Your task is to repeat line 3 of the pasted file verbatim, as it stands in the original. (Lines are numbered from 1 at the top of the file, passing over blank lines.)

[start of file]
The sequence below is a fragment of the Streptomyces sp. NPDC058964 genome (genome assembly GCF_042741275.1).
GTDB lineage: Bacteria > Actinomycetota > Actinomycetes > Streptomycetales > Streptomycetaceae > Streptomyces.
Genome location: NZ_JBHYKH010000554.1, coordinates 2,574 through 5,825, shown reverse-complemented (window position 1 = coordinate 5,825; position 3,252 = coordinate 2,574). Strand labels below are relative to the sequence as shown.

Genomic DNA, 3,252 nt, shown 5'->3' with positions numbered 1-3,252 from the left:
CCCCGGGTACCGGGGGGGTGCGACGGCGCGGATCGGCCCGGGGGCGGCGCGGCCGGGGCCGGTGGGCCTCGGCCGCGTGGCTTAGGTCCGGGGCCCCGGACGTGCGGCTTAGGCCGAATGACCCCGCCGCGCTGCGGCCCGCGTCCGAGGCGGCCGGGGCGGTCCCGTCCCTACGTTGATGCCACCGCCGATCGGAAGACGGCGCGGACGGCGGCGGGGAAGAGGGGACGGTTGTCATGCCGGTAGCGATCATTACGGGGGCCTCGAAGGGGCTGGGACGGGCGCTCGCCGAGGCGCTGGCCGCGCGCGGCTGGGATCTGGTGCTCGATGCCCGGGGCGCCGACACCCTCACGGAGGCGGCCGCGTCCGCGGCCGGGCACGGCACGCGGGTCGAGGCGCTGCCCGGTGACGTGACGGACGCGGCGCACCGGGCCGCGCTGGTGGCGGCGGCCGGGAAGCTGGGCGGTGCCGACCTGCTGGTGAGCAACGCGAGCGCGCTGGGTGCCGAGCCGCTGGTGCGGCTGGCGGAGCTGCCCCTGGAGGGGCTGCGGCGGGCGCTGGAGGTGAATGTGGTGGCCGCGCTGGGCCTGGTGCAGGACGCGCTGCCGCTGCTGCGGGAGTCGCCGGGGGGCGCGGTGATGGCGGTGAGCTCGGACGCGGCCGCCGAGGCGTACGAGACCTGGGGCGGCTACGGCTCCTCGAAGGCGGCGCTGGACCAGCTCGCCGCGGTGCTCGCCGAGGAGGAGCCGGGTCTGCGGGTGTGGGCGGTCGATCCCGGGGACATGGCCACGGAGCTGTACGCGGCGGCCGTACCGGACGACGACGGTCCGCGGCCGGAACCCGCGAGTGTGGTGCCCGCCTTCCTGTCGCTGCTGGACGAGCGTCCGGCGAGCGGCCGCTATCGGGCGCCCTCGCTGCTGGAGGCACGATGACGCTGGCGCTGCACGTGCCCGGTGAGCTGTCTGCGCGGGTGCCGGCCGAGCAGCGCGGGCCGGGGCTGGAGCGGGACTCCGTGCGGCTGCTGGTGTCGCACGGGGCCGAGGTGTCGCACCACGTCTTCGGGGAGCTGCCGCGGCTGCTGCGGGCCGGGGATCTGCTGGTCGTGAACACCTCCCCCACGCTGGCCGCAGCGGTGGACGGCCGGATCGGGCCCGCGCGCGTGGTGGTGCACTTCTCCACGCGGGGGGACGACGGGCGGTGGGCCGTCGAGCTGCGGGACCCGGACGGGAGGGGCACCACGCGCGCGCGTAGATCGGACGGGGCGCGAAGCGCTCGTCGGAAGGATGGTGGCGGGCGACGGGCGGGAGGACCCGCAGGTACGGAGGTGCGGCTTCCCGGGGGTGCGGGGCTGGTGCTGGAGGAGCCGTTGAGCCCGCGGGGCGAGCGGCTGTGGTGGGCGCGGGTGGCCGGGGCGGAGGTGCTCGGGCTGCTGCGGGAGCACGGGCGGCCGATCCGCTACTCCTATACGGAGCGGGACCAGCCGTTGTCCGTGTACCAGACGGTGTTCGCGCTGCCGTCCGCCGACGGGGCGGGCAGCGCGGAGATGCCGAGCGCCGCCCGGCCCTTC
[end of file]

Genome location: NZ_JBHYKH010000554.1, coordinates 2,574 through 5,825, shown reverse-complemented (window position 1 = coordinate 5,825; position 3,252 = coordinate 2,574). Strand labels below are relative to the sequence as shown.